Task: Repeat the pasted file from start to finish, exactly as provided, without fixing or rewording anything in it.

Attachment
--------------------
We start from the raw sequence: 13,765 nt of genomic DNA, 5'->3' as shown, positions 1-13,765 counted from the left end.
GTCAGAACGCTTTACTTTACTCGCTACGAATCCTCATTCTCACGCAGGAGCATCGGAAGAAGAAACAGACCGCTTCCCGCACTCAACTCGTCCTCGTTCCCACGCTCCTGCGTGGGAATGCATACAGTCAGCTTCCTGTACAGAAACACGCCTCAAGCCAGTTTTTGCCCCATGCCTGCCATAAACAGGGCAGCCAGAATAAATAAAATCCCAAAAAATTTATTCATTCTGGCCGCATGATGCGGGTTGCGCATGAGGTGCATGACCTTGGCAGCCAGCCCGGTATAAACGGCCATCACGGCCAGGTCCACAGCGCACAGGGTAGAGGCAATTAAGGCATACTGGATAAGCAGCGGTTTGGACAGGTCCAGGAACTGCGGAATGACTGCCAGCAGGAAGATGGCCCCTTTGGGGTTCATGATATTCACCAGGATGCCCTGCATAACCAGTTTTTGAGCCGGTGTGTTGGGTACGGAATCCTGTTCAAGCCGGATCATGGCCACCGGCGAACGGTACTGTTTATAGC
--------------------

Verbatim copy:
We start from the raw sequence: 13,765 nt of genomic DNA, 5'->3' as shown, positions 1-13,765 counted from the left end.
GTCAGAACGCTTTACTTTACTCGCTACGAATCCTCATTCTCACGCAGGAGCATCGGAAGAAGAAACAGACCGCTTCCCGCACTCAACTCGTCCTCGTTCCCACGCTCCTGCGTGGGAATGCATACAGTCAGCTTCCTGTACAGAAACACGCCTCAAGCCAGTTTTTGCCCCATGCCTGCCATAAACAGGGCAGCCAGAATAAATAAAATCCCAAAAAATTTATTCATTCTGGCCGCATGATGCGGGTTGCGCATGAGGTGCATGACCTTGGCAGCCAGCCCGGTATAAACGGCCATCACGGCCAGGTCCACAGCGCACAGGGTAGAGGCAATTAAGGCATACTGGATAAGCAGCGGTTTGGACAGGTCCAGGAACTGCGGAATGACTGCCAGCAGGAAGATGGCCCCTTTGGGGTTCATGATATTCACCAGGATGCCCTGCATAACCAGTTTTTGAGCCGGTGTGTTGGGTACGGAATCCTGTTCAAGCCGGATCATGGCCACCGGCGAACGGTACTGTTTATAGC